Waye Mason was animated as he paced the stage during his presentation at the Growing a Creative Economy conference before dozens of representatives from the province’s arts fields. He himself has gone from a career in Nova Scotia’s music industry as an entrepreneur to an educator who was elected to Halifax Regional Municipality’s council in 2012. But while his heart may just like music, art and skateboarding, it’s plain old facts that keep him convinced that these are the elements that this province needs to prosper and flourish.
“It’s the eighth-largest sector in Nova Scotia,” said Mason. “It’s bigger than agriculture, forestry, fishing and mining, oil and gas.”
Despite employing a lot of people, funding to the arts has been stagnating and Mason says a whole new attitude is needed, if Nova Scotia is to move ahead. He said the recent One Nova Scotia report put together by the Nova Scotia Commission on Building Our New Economy should be seen as a rallying cry and an opportunity for everyone to work together instead of against each other. Successful communities always have strong, vibrant arts scenes and the stranger the better.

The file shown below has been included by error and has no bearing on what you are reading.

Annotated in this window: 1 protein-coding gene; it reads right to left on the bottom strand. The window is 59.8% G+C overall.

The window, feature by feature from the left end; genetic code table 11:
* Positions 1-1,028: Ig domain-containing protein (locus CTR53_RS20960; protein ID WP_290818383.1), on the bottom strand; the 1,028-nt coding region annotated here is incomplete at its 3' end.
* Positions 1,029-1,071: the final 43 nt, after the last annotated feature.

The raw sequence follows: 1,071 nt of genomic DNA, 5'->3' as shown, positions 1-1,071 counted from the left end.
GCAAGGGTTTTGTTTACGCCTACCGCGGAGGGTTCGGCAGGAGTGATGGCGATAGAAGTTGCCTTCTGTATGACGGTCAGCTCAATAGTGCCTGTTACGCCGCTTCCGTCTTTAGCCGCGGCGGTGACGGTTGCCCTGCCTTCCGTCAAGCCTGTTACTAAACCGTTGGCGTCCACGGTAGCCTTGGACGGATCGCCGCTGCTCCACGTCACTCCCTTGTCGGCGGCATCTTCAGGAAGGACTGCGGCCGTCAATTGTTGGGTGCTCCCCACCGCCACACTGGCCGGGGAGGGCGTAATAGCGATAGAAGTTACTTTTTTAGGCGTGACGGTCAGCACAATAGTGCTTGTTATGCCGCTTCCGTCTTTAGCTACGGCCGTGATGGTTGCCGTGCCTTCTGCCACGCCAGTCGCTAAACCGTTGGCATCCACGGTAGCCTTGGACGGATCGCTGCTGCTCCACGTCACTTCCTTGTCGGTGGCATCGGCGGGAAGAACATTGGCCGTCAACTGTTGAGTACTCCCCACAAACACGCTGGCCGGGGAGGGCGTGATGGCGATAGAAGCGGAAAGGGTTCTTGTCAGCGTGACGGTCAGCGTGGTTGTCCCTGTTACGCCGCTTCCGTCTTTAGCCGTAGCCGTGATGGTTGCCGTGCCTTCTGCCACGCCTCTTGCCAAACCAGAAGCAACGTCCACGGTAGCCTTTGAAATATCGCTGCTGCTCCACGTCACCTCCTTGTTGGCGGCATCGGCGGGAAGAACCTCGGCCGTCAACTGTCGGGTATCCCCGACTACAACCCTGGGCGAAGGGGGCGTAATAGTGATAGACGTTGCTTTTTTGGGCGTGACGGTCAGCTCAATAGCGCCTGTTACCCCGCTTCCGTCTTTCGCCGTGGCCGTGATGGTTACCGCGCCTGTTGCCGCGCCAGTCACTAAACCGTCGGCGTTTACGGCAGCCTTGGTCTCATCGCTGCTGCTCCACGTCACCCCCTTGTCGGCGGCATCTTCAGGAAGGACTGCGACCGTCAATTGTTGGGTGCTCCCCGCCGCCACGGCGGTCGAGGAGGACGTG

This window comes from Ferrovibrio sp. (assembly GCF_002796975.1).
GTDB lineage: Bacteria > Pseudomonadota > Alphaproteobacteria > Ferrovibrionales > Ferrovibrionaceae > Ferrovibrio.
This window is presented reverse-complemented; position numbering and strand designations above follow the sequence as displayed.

“Weird is good,” said Mason.
Even if the financial support isn’t there, it may simply be a matter of using what’s available, such as taking old buildings and turning them into concert halls, and using outdoor parks as art galleries. Maintaining what you already have is also important since maintaining is often less expensive than starting from scratch.
What many people forget is that a strong and vibrant arts scene attracts youth and may persuade them to remain in Nova Scotia rather than move elsewhere.
“Kids will move away if the opportunities are elsewhere,” said Mason. “We want people to move here — not to lose them.”
The Growing a Creative Economy conference wrapped up Tuesday after sessions were held on arts and economic development, the creative industries, and a panel on nurturing culture and creativity to build municipalities. Today will feature the Next Gen and the Creative Economy element of the conference with a youth panel, a session on connecting youth, and another on waking the workplace with artist in residence Brian Riley.